Critiques of Progressive and Classical Reforms

Many progressive reforms failed to transfer learned skills. Evidence suggests that higher-order thinking skills are unused by many people (cf. Jean Piaget, Isabel Myers, and Katharine Cook Briggs). Some authorities say that this refutes key assumptions of progressive thinkers such as Dewey.

Jean Piaget was a Swiss psychologist who studied people's developmental stages. He showed by widely reproduced experiments that most young children do not analyze or synthesize as Dewey expected. Some authorities therefore say that Dewey's reforms do not apply to the primary education of young children.

Katherine Briggs and her daughter Isabel Myers developed a psychological test that reproducibly identifies sixteen distinct human temperaments, building on work by Jung. A wide class of temperaments ("Sensors", half by category, 60% of the general population) prefer not to use non-concrete information such as theories or logical inference.

In terms of education, some authorities interpret this to mean that 60% of the general population only use, and therefore would prefer to learn answers to concrete "Who, what, when, where," and "how" questions, rather than answers to the theoretical "which" and "why" questions advocated by progressives.

This information was confirmed (on another research track) by Jean Piaget, who discovered that nearly 60% of adults never habitually use what he called "formal operational reasoning," a term for the development and use of theories and explicit logic.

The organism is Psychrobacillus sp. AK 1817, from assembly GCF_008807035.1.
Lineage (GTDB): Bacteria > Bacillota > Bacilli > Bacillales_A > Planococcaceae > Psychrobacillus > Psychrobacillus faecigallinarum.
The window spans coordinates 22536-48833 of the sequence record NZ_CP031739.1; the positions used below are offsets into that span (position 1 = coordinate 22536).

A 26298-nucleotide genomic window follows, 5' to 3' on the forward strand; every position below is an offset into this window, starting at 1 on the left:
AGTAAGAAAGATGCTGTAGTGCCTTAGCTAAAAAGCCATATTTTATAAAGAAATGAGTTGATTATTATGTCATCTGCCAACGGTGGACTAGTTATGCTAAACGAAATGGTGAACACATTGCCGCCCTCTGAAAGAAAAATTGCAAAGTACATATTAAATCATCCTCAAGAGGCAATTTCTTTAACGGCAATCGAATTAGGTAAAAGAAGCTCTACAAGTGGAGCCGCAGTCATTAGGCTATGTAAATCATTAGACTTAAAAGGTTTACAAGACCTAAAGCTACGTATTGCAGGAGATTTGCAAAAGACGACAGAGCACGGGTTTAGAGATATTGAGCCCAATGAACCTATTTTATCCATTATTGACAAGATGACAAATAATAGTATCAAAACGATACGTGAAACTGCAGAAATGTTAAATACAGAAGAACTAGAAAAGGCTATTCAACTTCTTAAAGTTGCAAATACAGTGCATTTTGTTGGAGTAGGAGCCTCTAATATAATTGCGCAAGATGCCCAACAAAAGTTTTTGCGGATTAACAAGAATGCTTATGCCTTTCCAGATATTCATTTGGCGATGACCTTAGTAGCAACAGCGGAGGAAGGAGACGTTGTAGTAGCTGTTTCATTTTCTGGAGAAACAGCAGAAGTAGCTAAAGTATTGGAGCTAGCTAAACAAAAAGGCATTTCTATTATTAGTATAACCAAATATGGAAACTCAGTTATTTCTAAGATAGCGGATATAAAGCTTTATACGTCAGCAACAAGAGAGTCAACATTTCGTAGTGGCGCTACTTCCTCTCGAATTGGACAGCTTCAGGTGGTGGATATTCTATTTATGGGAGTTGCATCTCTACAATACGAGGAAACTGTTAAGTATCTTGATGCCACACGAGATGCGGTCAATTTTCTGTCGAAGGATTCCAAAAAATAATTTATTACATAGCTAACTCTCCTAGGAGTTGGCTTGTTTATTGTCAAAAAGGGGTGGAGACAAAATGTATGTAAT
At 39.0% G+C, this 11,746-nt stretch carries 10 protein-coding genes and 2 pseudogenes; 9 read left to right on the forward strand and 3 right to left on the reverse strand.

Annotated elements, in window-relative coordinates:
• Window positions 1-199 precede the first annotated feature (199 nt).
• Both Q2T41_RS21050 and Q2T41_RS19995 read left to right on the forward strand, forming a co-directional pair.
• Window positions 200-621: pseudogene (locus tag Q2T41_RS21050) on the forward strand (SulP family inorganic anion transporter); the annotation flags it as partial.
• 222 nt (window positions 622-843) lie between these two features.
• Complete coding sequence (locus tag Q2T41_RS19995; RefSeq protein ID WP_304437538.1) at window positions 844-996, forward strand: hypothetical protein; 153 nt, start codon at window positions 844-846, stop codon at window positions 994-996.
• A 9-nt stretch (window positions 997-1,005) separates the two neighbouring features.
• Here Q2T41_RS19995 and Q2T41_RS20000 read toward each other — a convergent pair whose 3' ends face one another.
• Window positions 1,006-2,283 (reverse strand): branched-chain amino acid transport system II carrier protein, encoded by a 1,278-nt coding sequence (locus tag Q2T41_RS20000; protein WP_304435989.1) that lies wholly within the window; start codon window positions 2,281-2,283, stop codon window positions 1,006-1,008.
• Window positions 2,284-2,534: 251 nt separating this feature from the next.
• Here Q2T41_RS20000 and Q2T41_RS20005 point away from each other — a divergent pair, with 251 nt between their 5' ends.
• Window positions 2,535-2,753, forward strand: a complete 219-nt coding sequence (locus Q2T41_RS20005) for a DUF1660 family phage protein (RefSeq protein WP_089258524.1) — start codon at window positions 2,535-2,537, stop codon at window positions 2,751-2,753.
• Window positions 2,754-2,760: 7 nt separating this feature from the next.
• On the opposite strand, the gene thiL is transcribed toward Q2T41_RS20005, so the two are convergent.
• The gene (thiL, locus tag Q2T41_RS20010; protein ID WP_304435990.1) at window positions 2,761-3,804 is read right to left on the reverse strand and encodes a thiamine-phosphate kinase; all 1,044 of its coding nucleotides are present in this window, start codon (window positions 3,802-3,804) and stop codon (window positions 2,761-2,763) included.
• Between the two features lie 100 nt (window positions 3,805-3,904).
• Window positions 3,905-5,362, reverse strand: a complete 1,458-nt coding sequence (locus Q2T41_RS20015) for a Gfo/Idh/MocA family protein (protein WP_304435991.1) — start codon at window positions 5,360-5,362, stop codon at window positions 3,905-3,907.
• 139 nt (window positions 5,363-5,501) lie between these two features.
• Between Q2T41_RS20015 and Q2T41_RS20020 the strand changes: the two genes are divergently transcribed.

If this criticism is true, then schools that teach only principles would fail to educate 60% of the general population.

The data from Piaget, Myers and Briggs can also be used to criticize classical teaching styles that never teach theory or principle. In particular, a wide class of temperaments ("Intuitive's", half by category, 40% of the general population) prefer to reason from trusted first principles, and then apply that theory to predict concrete facts.

In terms of education, some authorities interpret this to mean that 40% of the general population prefer to use, and therefore want to learn, answers to theoretical "Which and "Why" questions, rather than answers to the concrete "Who, what, when, where" and "How" questions.

The synthesis resulting from this two-part critique is a "neoclassical" learning theory similar to that practiced by Marva Collins, in which both learning styles are accommodated. The classroom is filled with facts, that are organized with theories, providing a rich environment to feed children's natural preferences. To reduce the limitations of depending only on natural preferences, all children are required to learn both important facts, and important forms of reasoning.